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Securities Exchange wants NSSF back in the market

By Patrick Kagenda

Simon Rutega, CEO of the Uganda Security Exchange, tells The Independent’s Patrick Kagenda that the absence of the National Social Security Fund distorts and depresses the long-term funds market

How has the Uganda Securities Exchange been faring under the global economic slowdown?

A global recession will obviously affect Uganda. When liquidity dries up outside, it dries up locally. We have seen foreign portfolio investment slow down.

What does this indicate?

The slowdown means that money coming into the country has reduced, because our taxes depend a lot on imports. Our tax basket has already started reducing, fewer foreigners are investing in our markets, capital flows have fallen, and the exchange rate has gone up, which means imports become expensive.

On the other hand, oil prices are down, which helps. What this all means is that we are not going to attain the growth we otherwise would have done.

How has this affected the financial markets in Uganda?

The impact comes in two forms: the exchange rate and the cost of money going up. There will be no collapse; the Uganda Securities Exchange is looking forward to more products being listed. But we would like to have NSSF back to participate in the market. Its absence has distorted prices. The return of NSSF would constitute a stimulus package for us. We have about three or four issuers of bonds who want to raise long term money in the market but who are waiting for NSSF to come back into the market. There is also a potential equity issue coming, but because of the design of our pension sector, if NSSF is not in the market, we have a problem.

How soon do you expect NSSF to return to the market?

I have seen them come back into the government bond market. I would now urge them to consider the fixed income and the equity markets, especially relating to the Uganda Securities Exchange. That should stimulate the market. The absence of institutions like the NSSF depresses prices, and this is compounded by the foreign portfolio investors that have exited the market. Again, this is a sign that our nation needs to look inward for medium to long-term capital, because when you have a credit crunch like this and you don’t have a vibrant pension, retirement, or life insurance sector, you are less resilient to that shock.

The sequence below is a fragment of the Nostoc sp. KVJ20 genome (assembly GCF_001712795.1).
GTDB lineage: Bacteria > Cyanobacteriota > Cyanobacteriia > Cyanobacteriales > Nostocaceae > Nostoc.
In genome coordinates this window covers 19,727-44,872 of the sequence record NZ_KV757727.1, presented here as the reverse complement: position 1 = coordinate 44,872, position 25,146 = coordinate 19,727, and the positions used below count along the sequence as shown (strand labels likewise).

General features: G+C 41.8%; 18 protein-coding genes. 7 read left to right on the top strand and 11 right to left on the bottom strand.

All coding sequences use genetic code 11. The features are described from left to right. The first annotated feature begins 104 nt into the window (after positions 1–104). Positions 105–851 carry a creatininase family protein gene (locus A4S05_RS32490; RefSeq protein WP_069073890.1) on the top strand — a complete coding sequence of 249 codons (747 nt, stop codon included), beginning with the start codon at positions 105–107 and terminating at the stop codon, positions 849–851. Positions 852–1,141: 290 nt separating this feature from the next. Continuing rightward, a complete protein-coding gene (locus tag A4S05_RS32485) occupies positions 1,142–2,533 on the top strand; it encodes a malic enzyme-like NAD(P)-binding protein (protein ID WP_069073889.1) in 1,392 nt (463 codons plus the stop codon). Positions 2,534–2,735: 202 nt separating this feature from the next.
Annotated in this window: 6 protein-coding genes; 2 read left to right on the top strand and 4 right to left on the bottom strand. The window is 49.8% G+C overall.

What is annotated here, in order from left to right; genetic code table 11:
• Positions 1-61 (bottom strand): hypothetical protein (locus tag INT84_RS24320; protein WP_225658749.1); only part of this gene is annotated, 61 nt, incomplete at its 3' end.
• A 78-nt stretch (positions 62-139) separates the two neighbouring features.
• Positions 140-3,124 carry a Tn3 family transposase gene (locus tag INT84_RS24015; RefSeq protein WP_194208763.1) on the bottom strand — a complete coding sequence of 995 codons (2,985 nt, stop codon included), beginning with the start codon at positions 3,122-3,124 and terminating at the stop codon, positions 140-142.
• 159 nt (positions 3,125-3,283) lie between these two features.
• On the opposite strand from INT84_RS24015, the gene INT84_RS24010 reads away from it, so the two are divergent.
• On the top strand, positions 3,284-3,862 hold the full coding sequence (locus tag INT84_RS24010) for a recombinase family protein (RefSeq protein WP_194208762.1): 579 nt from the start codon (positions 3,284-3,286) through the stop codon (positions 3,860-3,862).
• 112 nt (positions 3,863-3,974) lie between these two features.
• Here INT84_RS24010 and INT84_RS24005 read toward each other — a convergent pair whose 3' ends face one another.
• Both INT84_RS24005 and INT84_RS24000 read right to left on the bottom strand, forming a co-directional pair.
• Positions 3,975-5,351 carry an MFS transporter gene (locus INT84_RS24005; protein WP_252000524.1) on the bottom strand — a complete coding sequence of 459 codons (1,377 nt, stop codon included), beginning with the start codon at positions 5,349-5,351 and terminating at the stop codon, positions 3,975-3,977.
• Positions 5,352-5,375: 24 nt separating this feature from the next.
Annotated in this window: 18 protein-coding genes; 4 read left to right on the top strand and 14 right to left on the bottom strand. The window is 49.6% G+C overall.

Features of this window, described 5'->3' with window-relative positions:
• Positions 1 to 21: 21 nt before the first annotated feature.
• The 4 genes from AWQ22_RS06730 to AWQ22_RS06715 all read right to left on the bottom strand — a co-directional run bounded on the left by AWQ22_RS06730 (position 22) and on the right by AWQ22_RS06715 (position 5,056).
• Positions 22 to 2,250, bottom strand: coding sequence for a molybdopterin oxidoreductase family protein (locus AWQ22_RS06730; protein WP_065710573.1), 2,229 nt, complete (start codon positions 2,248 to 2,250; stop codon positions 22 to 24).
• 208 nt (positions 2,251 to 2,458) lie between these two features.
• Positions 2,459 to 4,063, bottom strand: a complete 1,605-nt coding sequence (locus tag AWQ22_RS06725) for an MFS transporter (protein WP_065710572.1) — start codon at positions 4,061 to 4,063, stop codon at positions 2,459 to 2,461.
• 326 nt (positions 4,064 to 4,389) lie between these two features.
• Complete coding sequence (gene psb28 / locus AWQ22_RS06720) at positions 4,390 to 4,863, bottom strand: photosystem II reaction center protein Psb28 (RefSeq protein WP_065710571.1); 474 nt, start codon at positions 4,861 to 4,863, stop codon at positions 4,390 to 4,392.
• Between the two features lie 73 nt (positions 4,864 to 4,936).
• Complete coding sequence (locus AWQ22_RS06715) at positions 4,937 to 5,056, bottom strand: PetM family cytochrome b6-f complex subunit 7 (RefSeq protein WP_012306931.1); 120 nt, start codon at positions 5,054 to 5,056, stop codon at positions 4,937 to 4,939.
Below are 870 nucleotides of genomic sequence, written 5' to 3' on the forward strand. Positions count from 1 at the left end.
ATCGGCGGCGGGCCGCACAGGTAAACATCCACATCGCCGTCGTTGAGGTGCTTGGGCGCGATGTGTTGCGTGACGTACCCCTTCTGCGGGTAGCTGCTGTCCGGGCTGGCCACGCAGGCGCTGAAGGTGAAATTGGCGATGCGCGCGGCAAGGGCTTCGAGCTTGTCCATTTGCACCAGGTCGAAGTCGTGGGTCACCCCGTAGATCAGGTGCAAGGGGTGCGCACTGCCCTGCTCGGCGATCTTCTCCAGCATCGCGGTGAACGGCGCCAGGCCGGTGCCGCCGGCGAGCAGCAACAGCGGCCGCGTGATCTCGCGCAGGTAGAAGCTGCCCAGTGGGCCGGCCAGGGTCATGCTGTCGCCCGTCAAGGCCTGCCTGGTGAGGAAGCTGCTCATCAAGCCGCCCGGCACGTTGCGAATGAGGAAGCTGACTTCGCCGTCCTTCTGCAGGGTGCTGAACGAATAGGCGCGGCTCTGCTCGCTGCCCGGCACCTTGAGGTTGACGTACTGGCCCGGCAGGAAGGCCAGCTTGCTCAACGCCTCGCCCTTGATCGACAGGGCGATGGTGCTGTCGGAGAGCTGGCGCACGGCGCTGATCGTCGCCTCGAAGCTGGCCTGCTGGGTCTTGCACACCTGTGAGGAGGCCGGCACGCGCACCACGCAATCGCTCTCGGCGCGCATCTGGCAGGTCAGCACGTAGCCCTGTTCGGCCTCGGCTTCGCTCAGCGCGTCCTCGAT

What have you learned from the financial crunch?

You must build your own domestic capital market, you must build medium to long term savings, and you must have a well-functioning pension sector so that when short-term investors exit the market, those who have a long time horizon can correct the market. There are some counters here that are a bargain, and if we had these long-term retirement and pension funds, this would be the time for them to buy these counters. You need to put in place a framework for these long-term investors, because our pension industry here is only worth about $ 1.2 billion. By comparison, Kenya’s is about $ 4.8 billion while South Africa’s is $660 billion. You are only talking about a fund that has probably 200,000 savers out of the 30 million Ugandans. If we have more resilient factors in place, we are able to resist the shock.

Where does the future of the market lie?

The answer is in pension reforms, ensure that there is a pillar where most Ugandans can save; there is private pension funds and life insurance. Until we resolve this issue, we are not going to have a strong financial system.

What is the way forward for USE?

The world has always gone through booms and busts; what is happening now is not new. The lesson is that there should be a balance between regulation, protection and innovation. What happened was that there was too much innovation in those developed markets, and the regulation did not keep up. You need to have well-capitalised financial institutions. In our market, we had not responded to that innovation.

 

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